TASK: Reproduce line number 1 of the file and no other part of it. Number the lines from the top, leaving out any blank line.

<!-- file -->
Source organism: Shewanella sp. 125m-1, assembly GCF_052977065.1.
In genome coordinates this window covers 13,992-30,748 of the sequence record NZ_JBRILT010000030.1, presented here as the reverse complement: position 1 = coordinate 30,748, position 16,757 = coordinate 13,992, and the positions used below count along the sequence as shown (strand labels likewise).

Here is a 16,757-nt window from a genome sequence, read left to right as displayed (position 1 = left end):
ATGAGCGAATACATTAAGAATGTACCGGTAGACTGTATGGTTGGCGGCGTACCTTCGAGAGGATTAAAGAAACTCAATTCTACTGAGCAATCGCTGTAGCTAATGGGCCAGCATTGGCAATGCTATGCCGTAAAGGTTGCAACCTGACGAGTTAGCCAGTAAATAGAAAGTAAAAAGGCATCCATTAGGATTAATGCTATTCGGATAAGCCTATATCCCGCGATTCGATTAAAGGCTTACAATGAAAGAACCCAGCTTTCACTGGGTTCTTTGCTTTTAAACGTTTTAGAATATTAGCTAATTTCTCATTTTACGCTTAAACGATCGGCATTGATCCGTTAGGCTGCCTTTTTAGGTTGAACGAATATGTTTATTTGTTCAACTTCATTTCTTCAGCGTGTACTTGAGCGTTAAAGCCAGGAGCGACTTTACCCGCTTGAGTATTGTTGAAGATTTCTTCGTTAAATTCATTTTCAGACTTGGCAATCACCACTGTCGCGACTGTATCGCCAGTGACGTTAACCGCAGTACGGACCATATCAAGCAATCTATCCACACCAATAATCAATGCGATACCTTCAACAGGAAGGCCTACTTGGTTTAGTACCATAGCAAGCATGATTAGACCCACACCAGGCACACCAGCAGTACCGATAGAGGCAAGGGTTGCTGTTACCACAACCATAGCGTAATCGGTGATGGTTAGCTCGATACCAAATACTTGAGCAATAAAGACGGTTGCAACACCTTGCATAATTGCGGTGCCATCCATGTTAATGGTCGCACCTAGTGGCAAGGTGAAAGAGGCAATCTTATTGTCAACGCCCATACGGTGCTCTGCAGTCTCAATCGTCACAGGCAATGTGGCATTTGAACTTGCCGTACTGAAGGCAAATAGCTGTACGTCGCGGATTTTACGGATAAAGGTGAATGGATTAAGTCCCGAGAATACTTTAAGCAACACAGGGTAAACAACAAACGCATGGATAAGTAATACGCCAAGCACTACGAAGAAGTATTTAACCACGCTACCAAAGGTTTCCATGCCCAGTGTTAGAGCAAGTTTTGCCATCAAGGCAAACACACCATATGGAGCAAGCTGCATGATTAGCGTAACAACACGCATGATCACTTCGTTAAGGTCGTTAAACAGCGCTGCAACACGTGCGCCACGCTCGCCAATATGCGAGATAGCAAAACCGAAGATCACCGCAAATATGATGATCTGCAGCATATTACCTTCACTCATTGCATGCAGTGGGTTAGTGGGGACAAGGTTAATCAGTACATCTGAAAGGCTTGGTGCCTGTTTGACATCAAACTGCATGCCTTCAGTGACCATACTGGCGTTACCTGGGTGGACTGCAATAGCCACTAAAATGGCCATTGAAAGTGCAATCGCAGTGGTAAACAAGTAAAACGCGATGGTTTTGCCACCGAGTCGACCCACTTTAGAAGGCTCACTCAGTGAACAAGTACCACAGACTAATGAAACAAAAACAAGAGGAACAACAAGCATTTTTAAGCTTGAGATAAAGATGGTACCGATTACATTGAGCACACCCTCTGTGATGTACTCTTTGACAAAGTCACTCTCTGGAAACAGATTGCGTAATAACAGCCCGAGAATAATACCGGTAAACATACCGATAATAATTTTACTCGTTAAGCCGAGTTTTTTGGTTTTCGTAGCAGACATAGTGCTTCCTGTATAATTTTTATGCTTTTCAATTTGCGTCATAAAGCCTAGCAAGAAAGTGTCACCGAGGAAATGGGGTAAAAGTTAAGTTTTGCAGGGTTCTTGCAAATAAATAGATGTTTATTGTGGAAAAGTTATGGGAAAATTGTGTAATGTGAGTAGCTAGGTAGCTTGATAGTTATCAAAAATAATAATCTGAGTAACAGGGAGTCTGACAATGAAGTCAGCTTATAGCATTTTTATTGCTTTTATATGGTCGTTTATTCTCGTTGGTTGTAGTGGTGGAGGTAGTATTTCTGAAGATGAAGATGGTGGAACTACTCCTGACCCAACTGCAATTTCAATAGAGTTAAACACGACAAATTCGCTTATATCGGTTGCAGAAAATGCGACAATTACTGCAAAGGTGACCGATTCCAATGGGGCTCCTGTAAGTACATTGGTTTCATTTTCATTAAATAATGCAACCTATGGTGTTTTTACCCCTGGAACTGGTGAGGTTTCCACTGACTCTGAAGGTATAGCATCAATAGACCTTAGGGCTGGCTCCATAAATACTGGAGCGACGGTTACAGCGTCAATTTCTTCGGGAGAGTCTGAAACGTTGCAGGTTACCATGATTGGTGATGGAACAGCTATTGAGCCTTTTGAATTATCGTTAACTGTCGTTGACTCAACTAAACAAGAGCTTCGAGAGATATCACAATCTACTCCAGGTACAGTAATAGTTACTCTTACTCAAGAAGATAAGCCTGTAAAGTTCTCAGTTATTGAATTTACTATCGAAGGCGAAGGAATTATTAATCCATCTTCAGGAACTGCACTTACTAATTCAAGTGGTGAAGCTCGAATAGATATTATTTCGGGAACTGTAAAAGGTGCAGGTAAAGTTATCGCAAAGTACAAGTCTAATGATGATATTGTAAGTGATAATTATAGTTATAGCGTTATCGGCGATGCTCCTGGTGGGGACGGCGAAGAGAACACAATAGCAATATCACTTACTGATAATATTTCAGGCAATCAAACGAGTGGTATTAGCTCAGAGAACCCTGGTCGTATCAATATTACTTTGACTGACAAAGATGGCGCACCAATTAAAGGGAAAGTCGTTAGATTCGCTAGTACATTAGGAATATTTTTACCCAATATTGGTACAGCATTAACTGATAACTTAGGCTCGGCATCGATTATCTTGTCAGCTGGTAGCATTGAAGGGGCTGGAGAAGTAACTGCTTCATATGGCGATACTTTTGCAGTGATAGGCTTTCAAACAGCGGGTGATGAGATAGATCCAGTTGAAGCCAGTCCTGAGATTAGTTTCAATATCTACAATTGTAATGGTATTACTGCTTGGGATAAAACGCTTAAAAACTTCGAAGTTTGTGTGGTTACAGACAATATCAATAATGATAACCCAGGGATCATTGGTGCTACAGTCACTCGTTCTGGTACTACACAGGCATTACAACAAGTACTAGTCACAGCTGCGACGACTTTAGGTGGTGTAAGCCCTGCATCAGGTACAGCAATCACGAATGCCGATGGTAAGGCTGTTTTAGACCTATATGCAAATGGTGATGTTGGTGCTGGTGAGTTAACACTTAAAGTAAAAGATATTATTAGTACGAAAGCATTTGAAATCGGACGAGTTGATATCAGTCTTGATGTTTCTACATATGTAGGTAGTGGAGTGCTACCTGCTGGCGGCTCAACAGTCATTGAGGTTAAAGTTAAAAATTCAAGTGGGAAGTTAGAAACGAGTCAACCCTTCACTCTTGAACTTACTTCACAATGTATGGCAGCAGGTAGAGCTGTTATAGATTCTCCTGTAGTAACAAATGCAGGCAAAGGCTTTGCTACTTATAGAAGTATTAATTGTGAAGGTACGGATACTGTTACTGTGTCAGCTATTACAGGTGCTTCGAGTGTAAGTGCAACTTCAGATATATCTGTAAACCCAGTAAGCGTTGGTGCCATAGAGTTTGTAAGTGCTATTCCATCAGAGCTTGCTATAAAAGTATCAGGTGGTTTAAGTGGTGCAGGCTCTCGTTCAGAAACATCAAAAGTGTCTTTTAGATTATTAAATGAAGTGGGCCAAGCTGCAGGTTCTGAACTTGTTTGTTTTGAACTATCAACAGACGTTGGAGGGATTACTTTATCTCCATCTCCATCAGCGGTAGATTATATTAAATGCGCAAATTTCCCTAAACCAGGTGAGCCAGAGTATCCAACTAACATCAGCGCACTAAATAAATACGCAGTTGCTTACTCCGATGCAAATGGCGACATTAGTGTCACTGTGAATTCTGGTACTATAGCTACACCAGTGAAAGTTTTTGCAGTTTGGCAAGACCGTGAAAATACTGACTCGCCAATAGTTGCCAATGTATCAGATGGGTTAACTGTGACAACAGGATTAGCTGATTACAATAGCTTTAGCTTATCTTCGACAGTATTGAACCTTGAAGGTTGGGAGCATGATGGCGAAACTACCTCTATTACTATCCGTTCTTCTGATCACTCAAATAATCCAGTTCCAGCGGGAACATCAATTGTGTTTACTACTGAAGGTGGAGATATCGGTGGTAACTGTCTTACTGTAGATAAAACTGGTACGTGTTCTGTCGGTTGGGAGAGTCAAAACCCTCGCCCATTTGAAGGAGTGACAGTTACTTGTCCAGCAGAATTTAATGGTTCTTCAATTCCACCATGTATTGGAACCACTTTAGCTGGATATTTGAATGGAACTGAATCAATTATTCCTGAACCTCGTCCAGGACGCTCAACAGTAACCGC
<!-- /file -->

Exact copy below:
Source organism: Shewanella sp. 125m-1, assembly GCF_052977065.1.